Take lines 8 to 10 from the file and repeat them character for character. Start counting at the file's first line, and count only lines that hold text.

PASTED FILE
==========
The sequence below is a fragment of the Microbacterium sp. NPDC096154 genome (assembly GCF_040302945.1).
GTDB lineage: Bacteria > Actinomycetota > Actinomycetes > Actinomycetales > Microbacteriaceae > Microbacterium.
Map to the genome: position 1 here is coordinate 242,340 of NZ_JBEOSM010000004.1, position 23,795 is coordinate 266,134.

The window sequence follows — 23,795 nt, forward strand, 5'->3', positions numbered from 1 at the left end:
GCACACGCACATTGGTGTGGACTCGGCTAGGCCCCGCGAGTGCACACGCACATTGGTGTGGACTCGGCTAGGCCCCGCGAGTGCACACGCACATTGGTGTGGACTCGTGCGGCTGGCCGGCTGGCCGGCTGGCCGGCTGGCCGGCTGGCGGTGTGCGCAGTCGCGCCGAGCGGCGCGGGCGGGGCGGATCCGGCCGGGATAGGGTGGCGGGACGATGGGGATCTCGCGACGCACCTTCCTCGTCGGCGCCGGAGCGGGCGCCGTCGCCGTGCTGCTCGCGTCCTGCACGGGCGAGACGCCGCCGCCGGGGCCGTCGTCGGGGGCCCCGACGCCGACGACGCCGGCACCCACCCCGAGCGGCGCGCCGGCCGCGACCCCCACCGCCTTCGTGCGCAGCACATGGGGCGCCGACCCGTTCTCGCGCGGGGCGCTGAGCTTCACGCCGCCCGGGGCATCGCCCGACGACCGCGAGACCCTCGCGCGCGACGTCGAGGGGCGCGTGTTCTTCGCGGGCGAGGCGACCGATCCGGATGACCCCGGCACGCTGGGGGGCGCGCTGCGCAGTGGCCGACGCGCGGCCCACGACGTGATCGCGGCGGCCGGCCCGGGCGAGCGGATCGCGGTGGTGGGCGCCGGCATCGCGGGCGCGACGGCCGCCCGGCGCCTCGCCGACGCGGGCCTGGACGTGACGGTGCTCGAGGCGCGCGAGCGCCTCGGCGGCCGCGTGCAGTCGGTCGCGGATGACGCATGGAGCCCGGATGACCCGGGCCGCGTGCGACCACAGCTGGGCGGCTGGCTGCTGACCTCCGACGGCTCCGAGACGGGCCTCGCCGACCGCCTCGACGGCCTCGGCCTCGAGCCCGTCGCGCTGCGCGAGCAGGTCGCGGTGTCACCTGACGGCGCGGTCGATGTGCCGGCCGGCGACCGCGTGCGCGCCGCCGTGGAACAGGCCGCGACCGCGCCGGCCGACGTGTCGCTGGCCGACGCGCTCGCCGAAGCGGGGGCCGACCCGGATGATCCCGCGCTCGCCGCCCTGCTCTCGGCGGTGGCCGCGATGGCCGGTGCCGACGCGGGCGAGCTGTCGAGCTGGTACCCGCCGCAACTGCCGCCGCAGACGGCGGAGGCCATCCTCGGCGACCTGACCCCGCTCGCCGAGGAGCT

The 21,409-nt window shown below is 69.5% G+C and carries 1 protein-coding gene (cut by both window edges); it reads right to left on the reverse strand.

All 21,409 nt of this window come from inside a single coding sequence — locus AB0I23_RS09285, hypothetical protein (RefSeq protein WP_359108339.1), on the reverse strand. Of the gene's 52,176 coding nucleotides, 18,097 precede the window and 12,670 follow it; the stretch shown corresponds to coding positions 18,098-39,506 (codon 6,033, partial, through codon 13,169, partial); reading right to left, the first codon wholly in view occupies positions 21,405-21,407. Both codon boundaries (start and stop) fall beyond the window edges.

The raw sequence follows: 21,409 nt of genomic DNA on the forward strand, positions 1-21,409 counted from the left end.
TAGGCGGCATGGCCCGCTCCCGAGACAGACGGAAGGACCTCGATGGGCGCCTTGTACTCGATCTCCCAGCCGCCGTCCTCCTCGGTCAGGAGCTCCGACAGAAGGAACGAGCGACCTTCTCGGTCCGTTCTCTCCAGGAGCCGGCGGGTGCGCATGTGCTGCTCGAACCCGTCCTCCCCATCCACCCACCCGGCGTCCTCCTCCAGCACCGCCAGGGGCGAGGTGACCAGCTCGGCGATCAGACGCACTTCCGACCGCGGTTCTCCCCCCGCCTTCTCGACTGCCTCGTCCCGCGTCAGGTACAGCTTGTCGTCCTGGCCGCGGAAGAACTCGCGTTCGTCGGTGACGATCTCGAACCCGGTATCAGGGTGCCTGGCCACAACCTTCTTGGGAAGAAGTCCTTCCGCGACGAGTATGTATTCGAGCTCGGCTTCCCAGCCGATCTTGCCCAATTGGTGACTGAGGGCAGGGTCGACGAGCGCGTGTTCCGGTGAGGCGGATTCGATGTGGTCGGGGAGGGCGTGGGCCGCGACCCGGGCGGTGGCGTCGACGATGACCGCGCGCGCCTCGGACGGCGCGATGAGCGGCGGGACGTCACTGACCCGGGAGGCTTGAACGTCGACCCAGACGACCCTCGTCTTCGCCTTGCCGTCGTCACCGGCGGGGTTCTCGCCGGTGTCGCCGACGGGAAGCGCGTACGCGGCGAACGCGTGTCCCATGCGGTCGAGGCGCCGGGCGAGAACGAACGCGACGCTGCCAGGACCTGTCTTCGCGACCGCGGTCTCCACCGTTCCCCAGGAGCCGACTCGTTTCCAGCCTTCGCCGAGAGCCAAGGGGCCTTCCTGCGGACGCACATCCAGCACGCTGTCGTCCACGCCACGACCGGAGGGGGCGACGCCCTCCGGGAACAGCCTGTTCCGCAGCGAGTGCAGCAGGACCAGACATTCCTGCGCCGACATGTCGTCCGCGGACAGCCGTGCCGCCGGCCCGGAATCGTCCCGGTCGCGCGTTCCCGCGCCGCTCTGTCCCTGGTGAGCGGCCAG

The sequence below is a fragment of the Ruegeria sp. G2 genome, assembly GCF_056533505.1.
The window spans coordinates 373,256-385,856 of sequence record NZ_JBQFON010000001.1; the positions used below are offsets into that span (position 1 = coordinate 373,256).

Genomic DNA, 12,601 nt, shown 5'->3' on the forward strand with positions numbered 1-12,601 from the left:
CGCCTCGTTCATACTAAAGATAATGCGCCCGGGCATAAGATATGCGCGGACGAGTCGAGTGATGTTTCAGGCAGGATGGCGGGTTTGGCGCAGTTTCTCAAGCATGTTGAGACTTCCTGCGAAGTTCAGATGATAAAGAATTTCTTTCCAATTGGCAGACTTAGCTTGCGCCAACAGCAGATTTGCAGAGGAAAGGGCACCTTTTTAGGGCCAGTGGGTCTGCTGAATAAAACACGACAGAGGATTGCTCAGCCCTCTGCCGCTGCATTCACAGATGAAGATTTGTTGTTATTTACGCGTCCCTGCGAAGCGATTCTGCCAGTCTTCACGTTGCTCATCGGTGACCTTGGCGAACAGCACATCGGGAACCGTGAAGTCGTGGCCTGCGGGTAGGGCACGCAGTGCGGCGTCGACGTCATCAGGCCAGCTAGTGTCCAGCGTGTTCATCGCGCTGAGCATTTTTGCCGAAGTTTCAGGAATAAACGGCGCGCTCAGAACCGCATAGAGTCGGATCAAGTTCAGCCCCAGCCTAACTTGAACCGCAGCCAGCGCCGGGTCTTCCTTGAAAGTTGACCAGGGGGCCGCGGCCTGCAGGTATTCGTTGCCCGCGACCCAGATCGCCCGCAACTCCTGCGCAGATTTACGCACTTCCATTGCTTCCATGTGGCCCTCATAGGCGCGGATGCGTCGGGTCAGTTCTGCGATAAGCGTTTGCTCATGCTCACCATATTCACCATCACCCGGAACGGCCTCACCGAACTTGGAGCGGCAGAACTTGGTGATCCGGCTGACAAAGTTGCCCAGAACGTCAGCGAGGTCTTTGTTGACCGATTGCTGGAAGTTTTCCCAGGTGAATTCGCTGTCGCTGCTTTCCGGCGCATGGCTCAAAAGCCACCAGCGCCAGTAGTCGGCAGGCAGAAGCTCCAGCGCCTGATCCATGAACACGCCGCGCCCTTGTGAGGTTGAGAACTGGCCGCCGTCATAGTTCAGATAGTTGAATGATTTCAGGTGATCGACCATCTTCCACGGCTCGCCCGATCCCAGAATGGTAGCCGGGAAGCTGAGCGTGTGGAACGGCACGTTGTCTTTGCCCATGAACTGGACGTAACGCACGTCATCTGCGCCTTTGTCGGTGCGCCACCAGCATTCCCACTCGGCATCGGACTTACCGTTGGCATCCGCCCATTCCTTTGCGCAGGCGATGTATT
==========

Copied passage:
The raw sequence follows: 21,409 nt of genomic DNA on the forward strand, positions 1-21,409 counted from the left end.
TAGGCGGCATGGCCCGCTCCCGAGACAGACGGAAGGACCTCGATGGGCGCCTTGTACTCGATCTCCCAGCCGCCGTCCTCCTCGGTCAGGAGCTCCGACAGAAGGAACGAGCGACCTTCTCGGTCCGTTCTCTCCAGGAGCCGGCGGGTGCGCATGTGCTGCTCGAACCCGTCCTCCCCATCCACCCACCCGGCGTCCTCCTCCAGCACCGCCAGGGGCGAGGTGACCAGCTCGGCGATCAGACGCACTTCCGACCGCGGTTCTCCCCCCGCCTTCTCGACTGCCTCGTCCCGCGTCAGGTACAGCTTGTCGTCCTGGCCGCGGAAGAACTCGCGTTCGTCGGTGACGATCTCGAACCCGGTATCAGGGTGCCTGGCCACAACCTTCTTGGGAAGAAGTCCTTCCGCGACGAGTATGTATTCGAGCTCGGCTTCCCAGCCGATCTTGCCCAATTGGTGACTGAGGGCAGGGTCGACGAGCGCGTGTTCCGGTGAGGCGGATTCGATGTGGTCGGGGAGGGCGTGGGCCGCGACCCGGGCGGTGGCGTCGACGATGACCGCGCGCGCCTCGGACGGCGCGATGAGCGGCGGGACGTCACTGACCCGGGAGGCTTGAACGTCGACCCAGACGACCCTCGTCTTCGCCTTGCCGTCGTCACCGGCGGGGTTCTCGCCGGTGTCGCCGACGGGAAGCGCGTACGCGGCGAACGCGTGTCCCATGCGGTCGAGGCGCCGGGCGAGAACGAACGCGACGCTGCCAGGACCTGTCTTCGCGACCGCGGTCTCCACCGTTCCCCAGGAGCCGACTCGTTTCCAGCCTTCGCCGAGAGCCAAGGGGCCTTCCTGCGGACGCACATCCAGCACGCTGTCGTCCACGCCACGACCGGAGGGGGCGACGCCCTCCGGGAACAGCCTGTTCCGCAGCGAGTGCAGCAGGACCAGACATTCCTGCGCCGACATGTCGTCCGCGGACAGCCGTGCCGCCGGCCCGGAATCGTCCCGGTCGCGCGTTCCCGCGCCGCTCTGTCCCTGGTGAGCGGCCAG

The sequence below is a fragment of the Ruegeria sp. G2 genome, assembly GCF_056533505.1.